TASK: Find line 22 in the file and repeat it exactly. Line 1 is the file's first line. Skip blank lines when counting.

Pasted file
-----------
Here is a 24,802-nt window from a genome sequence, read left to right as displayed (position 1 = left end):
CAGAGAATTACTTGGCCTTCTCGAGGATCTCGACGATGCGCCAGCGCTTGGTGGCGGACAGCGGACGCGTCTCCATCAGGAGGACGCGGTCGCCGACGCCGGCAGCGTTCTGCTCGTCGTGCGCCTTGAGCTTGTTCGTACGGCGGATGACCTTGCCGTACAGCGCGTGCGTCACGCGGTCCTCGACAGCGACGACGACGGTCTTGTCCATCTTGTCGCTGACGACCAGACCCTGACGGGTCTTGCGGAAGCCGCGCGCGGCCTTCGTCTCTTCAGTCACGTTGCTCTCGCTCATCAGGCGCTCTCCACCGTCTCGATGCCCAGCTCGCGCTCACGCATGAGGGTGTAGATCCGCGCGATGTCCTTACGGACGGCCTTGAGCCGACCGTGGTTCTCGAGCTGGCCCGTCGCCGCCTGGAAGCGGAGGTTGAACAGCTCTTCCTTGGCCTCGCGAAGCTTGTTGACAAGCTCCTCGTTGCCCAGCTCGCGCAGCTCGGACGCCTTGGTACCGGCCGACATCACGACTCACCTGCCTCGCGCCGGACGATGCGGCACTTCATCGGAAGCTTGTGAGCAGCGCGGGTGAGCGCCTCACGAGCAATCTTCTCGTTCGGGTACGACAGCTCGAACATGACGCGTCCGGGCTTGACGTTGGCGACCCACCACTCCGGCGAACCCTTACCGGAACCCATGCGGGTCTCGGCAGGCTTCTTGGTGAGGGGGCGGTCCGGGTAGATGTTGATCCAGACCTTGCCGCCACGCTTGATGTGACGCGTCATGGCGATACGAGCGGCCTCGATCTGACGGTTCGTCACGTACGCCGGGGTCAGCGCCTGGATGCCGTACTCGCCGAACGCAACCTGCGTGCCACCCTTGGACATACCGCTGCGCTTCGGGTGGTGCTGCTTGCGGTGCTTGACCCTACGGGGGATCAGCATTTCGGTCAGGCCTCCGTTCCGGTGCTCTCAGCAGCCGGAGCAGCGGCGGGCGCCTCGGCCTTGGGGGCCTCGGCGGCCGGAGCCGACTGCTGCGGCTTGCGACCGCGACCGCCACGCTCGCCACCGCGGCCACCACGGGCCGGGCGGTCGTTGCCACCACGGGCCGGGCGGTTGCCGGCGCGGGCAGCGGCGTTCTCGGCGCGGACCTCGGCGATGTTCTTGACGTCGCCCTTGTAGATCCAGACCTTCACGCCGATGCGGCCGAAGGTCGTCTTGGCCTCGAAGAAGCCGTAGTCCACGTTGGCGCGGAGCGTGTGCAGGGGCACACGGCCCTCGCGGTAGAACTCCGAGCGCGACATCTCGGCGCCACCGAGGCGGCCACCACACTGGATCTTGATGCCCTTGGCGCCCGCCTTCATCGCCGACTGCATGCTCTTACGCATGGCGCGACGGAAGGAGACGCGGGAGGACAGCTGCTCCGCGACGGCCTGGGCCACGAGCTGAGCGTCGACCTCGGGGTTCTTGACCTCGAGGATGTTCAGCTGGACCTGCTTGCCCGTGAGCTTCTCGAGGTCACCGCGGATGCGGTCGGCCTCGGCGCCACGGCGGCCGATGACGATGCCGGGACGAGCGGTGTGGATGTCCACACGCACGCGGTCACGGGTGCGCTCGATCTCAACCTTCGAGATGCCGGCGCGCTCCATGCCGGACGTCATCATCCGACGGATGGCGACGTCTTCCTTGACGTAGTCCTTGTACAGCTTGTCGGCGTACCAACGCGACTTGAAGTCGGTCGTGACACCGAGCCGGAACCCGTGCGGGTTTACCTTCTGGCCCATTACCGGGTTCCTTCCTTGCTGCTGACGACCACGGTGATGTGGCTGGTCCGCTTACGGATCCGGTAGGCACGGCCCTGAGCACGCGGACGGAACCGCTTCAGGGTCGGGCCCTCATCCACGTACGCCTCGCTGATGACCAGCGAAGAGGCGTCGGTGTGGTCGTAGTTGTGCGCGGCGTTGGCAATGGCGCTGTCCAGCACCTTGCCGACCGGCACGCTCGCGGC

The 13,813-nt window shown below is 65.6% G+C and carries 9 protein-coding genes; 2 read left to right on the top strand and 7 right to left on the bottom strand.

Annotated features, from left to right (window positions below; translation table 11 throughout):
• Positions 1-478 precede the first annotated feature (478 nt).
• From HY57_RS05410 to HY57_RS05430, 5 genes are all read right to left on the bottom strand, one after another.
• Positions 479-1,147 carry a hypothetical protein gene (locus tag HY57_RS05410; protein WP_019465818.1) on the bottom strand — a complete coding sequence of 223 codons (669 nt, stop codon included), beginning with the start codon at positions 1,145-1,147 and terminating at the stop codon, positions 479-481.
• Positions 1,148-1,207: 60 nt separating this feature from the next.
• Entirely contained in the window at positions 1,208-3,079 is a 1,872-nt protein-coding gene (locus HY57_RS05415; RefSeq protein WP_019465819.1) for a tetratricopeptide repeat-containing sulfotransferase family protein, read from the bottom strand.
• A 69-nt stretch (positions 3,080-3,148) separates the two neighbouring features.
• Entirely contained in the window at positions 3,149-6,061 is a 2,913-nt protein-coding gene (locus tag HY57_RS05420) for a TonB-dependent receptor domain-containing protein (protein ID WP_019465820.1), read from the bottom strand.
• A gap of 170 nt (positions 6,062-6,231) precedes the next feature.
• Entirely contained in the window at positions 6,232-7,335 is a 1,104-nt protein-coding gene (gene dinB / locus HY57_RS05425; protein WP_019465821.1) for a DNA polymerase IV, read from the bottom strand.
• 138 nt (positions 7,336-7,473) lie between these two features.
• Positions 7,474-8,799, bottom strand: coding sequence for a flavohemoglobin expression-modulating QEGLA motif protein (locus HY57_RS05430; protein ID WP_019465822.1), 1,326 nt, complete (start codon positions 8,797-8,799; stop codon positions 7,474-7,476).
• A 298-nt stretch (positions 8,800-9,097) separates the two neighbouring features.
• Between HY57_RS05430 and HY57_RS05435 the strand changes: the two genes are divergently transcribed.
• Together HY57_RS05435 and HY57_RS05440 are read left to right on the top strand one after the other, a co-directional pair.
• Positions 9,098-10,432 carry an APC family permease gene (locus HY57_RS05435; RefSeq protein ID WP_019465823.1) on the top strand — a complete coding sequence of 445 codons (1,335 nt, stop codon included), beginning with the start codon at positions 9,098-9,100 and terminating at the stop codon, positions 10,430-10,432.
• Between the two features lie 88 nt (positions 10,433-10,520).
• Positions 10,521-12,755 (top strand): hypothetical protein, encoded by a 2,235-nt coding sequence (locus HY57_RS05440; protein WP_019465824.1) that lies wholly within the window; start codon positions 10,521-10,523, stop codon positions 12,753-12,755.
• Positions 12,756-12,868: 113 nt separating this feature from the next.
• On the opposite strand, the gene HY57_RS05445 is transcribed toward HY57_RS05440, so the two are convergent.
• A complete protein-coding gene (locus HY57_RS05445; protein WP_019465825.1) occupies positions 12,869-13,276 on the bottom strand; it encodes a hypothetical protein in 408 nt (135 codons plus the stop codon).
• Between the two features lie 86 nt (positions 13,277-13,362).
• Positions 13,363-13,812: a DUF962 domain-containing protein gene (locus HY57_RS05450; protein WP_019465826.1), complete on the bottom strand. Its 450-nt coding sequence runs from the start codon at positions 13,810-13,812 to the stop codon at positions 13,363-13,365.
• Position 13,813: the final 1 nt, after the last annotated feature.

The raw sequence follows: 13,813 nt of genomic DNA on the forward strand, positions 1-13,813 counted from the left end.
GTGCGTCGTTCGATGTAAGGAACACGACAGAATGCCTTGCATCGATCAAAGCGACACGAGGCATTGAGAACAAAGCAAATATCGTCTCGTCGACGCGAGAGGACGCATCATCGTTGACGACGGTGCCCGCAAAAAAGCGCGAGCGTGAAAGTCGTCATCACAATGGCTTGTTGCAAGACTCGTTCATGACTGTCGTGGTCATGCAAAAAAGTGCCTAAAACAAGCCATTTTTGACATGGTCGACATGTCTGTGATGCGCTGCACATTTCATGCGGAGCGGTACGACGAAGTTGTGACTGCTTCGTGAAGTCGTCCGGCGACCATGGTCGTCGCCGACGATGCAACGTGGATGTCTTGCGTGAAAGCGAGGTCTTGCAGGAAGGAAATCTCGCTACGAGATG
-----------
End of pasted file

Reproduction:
• Positions 12,756-12,868: 113 nt separating this feature from the next.